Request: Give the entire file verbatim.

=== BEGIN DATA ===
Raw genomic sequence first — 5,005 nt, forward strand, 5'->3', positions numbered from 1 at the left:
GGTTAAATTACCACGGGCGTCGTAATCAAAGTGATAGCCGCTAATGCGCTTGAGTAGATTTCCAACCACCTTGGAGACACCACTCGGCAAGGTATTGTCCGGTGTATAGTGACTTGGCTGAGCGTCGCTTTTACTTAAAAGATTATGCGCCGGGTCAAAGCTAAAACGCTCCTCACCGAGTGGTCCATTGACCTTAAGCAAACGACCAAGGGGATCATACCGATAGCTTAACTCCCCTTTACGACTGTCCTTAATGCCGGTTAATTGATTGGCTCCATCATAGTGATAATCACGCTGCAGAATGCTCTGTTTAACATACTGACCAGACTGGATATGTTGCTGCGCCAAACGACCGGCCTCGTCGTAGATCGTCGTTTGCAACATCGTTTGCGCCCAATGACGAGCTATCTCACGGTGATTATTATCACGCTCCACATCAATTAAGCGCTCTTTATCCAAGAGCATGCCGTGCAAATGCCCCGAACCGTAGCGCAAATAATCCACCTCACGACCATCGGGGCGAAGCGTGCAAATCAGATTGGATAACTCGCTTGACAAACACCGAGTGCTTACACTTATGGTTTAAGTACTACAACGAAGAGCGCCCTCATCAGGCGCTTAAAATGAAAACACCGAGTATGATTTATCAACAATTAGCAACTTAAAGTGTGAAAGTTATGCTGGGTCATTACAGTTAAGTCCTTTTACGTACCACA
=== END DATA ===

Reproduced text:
Raw genomic sequence first — 5,005 nt, forward strand, 5'->3', positions numbered from 1 at the left:
GGTTAAATTACCACGGGCGTCGTAATCAAAGTGATAGCCGCTAATGCGCTTGAGTAGATTTCCAACCACCTTGGAGACACCACTCGGCAAGGTATTGTCCGGTGTATAGTGACTTGGCTGAGCGTCGCTTTTACTTAAAAGATTATGCGCCGGGTCAAAGCTAAAACGCTCCTCACCGAGTGGTCCATTGACCTTAAGCAAACGACCAAGGGGATCATACCGATAGCTTAACTCCCCTTTACGACTGTCCTTAATGCCGGTTAATTGATTGGCTCCATCATAGTGATAATCACGCTGCAGAATGCTCTGTTTAACATACTGACCAGACTGGATATGTTGCTGCGCCAAACGACCGGCCTCGTCGTAGATCGTCGTTTGCAACATCGTTTGCGCCCAATGACGAGCTATCTCACGGTGATTATTATCACGCTCCACATCAATTAAGCGCTCTTTATCCAAGAGCATGCCGTGCAAATGCCCCGAACCGTAGCGCAAATAATCCACCTCACGACCATCGGGGCGAAGCGTGCAAATCAGATTGGATAACTCGCTTGACAAACACCGAGTGCTTACACTTATGGTTTAAGTACTACAACGAAGAGCGCCCTCATCAGGCGCTTAAAATGAAAACACCGAGTATGATTTATCAACAATTAGCAACTTAAAGTGTGAAAGTTATGCTGGGTCATTACAGTTAAGTCCTTTTACGTACCACA